6 slightly insane local Cleveland TV ads from the past

TV commercials try to catch your attention in any way possible. Sale prices, humor, talking animals...but what if you need to make a memorable ad on a tight budget? The results can be unintentionally strange, funny or borderline insane.
Here's a sampling of some truly bizarre local Cleveland TV ads from the past, to delight and confuse you.

Pick N' Pay - "Celery"

Once a big competitor in the Ohio grocery store game, this Pick N ‘ Pay ad from the late 1970’s highlights a vegetable not normally shown when trying to wow would-be customers: celery.

You know, celery! That garnish or broth enhancer that you normally half-remember being in your crisper drawer. This unnamed salesperson is nuts about it! Like a proud papa, he raves about the excellence of of Pick N’ Pay’s celery quality, extolling its glossy stalk and green leaves. “The inner ones are best raw!” he crows, grinning to the camera.

Pick N’ Pay went out of business some years later, perhaps because of their celery-intensive marketing campaign.

Higbee's - "Jordache Jeans"

This 1986 spot for the now-defunct but still legendary Cleveland department store Higbee’s really drives home the importance of a great-looking butt.

Jordache Jeans, one of THE brands to wear in the mid-80’s, depicts two jean wearers who cause all around them to become overcome with lust and awe.

The denim-clad male not only attracts a local street gang made up of roller-skating beauties, but defies nature itself by stopping time as an admiring woman halts herself, mid-swing.

The Jordache woman causes men to leap up from their picnic table social and faint, domino-style, with a mere wink before winning the affections of a chimpanzee. The message is clear: if you want to win over the world, you gotta get that butt.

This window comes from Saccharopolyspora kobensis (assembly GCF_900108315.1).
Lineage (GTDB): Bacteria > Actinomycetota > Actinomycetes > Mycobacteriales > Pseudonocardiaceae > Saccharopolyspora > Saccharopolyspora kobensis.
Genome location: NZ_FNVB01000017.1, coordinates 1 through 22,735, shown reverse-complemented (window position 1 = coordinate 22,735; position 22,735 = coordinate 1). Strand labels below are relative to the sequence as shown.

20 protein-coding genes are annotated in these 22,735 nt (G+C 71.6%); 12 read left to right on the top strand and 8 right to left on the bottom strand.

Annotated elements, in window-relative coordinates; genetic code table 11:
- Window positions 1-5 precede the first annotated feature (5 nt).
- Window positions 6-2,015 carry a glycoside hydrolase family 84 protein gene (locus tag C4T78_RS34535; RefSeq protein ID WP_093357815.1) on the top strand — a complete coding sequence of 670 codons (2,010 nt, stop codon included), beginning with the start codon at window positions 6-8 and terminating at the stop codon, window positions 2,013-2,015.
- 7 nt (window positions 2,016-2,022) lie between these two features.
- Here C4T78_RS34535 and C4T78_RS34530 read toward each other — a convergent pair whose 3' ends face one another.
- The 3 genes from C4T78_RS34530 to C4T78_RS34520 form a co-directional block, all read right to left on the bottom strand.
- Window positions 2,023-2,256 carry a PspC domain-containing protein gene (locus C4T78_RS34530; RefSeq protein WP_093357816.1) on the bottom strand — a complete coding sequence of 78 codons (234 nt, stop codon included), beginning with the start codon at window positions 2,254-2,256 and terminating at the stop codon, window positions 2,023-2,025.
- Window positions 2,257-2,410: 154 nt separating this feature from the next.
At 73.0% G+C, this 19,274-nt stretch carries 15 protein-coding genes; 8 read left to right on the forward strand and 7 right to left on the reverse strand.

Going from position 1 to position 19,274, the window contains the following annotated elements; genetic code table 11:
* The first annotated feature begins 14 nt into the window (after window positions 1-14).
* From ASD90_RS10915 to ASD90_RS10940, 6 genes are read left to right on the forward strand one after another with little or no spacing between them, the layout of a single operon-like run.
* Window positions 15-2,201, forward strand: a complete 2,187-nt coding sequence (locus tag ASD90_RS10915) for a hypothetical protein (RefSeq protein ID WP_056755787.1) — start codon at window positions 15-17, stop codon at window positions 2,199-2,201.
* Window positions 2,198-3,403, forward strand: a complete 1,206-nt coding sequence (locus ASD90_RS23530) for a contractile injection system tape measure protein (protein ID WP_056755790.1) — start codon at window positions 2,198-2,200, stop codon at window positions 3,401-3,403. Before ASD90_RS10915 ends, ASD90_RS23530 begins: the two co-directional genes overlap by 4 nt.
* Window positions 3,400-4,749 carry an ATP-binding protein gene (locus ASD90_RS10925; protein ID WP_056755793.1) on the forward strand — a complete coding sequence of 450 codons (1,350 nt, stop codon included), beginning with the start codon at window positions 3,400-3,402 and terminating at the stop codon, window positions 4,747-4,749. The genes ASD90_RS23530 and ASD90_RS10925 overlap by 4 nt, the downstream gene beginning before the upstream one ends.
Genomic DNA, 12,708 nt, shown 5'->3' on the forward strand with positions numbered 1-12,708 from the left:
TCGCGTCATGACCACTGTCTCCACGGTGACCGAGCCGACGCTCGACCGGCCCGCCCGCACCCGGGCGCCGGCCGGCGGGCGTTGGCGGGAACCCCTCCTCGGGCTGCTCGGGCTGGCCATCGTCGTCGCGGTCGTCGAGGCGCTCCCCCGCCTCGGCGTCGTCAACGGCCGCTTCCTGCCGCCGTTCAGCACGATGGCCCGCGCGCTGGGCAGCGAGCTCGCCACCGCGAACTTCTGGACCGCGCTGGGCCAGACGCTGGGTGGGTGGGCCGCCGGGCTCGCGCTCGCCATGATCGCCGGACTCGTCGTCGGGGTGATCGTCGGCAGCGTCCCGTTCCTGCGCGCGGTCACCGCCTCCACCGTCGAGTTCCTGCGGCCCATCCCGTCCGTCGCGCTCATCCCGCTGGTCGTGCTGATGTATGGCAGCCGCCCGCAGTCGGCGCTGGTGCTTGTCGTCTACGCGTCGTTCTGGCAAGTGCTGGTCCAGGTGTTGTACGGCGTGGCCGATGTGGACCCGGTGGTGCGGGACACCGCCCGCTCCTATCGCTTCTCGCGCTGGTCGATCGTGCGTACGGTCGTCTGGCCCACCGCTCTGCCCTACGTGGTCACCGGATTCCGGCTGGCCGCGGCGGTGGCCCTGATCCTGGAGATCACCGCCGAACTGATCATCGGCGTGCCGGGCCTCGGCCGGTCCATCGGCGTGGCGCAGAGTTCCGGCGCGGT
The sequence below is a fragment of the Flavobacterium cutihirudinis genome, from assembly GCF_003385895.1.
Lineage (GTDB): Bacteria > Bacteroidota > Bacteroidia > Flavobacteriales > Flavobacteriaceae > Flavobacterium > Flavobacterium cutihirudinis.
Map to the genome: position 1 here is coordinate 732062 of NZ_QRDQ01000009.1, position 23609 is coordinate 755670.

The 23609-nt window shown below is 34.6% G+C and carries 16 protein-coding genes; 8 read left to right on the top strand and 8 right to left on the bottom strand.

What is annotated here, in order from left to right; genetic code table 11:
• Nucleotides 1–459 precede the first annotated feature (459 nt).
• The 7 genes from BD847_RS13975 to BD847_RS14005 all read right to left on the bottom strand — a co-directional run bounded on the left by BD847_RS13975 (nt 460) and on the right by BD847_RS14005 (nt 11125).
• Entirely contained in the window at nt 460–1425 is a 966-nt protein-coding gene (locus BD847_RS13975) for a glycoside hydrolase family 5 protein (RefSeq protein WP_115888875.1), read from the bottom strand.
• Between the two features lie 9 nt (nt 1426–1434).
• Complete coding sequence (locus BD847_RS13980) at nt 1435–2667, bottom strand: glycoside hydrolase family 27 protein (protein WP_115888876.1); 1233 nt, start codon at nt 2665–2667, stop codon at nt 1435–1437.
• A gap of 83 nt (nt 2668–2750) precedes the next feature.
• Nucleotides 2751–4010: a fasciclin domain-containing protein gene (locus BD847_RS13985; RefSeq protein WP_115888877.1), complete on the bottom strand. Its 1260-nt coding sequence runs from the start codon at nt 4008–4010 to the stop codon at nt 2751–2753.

C. Miller Chevrolet - "Top of the World"

We can’t find much on Mr. C. Miller’s Chevrolet dealership, but we know three things for sure: 1) It was in Willoughby Hills, 2) He was number one in sales in the greater Cleveland area in 1979, and 3) the man wasn’t afraid to go high-concept with his commercials.

C. Miller comes across like a fun-loving loon, with his big ACTING! moments of falling from the “top of the world”, and his “Oof!” of landing at the base of the Terminal Tower. He even breaks into near-song when he encourages you to “See the USA in a C. Miller Chevrolet”. He exudes total confidence that he will be number one again in 1980, and there was little reason to doubt him, as he had just survived a fall from heaven.

Ohio Lottery - "Lucky Stars"

Hoo-boy! They say sex sells, which may have been the thinking behind this 1978 ad for the Ohio Lottery. Just slather up a beefy actor with gold body paint, and have him hawk the “Lucky Stars” scratch-off tickets.

Helpfully labeled “SAGITTARIUS”, the constellation salesperson’s drug-haze-y pitch get even MORE sexy when Leo shows up – me-OW!

Higbee's - "Eye"

There’s “creative”, and then “too creative” when it comes to advertisements. This ad, again for Higbee’s, has a reputation for those who saw it when they were kids as “nightmare inducing”.

The commercial, titled “Eye”, shows a series of eyes, or things that suggest eyes, from the human, animal and art world. The surreal and unsettling aspect comes both from the jump-cut and stuttering camerawork and the black void behind everything. Add the overly-perky whistling and sing-song delivery of “If you haven’t seen Higbee’s”, and you have an ad spot that looks like what’s shown to Malcolm McDowell at the end of Clockwork Orange.

Norton Furniture - "Frog on the Couch"

You can’t do a list of strange Cleveland TV commercials and NOT include Norton Furniture. It’s simply against the law.

What is happening in this ad? Mark Norton tells us about the “Good News”: his gospel of how if you can’t get credit there, you can’t get it anywhere. Regardless, all we can do is stare at the Chekhov’s Gun of the silent, unmoving frog mascot behind him. When will it move? Does it see us? Does it have a soul? None of those questions are answered, but instead replaced with a thousand more.

Whatever this is, it’s art.